Pointer to article: http://www.informationweek.com/news/showArticle.jhtml?articleID=177101776
Ah yes…epic battle…open source vs. digital rights management (DRM).
And classic language, from the GPLv3 draft (note the rascally redefinition of the acronym): “"Some countries have adopted laws prohibiting software that enables users to escape from Digital Restrictions Management," the draft reads. "DRM is fundamentally incompatible with the purpose of the GPL, which is to protect users' freedom; therefore, the GPL ensures that the software it covers will neither be subject to, nor subject other works to, digital restrictions from which escape is forbidden."
In other words, no software licensed under GPLv3 (as currently drafted) may be used in products that implement DRM. Put in economic terms, a growing universe of for-free code is offlimits to those who might wish to use it to chain, contain, restrain, and meter for-pay content. So those who dream DRM will have to scrounge or gin up their own non-GPLv3 code in order to build their content constrainers.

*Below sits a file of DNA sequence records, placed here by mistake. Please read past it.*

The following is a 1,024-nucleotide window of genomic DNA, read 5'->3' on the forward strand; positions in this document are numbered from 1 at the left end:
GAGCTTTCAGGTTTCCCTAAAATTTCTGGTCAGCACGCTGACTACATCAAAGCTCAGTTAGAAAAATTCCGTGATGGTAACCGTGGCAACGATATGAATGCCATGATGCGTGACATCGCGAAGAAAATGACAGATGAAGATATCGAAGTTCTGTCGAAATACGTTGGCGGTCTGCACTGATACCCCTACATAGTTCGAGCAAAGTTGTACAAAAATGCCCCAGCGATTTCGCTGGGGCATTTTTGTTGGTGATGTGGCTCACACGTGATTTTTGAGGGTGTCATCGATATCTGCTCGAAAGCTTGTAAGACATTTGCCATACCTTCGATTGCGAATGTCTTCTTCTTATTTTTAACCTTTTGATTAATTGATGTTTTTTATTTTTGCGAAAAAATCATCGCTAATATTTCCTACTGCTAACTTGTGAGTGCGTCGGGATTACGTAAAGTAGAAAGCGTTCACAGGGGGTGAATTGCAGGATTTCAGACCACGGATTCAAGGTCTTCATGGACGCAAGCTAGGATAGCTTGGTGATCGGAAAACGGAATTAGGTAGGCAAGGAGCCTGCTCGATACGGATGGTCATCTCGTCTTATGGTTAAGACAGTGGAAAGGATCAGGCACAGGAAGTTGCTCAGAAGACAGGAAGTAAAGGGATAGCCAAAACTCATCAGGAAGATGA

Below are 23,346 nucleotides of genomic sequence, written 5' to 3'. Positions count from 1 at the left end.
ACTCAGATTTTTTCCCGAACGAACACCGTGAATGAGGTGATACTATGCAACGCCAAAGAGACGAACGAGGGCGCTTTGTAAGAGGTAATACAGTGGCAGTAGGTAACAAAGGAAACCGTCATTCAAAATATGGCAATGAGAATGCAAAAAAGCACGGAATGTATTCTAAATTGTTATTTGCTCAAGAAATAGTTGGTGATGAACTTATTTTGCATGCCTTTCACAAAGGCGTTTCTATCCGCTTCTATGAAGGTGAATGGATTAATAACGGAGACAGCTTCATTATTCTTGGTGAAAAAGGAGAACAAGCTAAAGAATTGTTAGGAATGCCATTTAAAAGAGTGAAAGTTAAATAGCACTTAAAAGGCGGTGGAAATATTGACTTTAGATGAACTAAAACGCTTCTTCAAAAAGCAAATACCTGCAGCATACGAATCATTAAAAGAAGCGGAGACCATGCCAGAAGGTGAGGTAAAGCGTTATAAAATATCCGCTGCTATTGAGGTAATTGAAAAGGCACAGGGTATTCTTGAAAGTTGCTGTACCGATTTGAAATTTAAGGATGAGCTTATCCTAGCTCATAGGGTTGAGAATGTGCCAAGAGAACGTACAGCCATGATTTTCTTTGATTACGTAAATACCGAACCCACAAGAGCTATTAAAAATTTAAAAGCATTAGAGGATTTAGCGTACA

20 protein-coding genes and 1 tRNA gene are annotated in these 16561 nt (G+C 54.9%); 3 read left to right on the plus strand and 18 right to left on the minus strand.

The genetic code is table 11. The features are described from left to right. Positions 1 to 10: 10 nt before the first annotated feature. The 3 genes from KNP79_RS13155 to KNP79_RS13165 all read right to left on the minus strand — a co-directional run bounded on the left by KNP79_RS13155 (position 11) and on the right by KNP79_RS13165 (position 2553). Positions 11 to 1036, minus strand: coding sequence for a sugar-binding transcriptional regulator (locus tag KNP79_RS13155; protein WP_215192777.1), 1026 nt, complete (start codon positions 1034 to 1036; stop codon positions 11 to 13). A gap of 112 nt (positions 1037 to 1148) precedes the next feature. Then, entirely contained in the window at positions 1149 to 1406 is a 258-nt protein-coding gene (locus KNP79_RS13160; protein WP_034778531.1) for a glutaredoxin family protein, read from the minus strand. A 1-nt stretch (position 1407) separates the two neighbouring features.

Which, of course, they’ll easily do. Content owners (of which I'm one, though most of what I own copyright to is now utterly worthless) will spend whatever they need to spend to fortify their lockboxes. But, with the DRM-buster in GPLv3, they won't be able to do so as cost-effectively as if they had access to the full open-source universe to do so.
Call GPLv3 a symbolic stand against overzealous DRM. It may not derail the DRM overkill juggernaut. But it serves notice that those who would free software would also free the information that often gets imprisoned therein.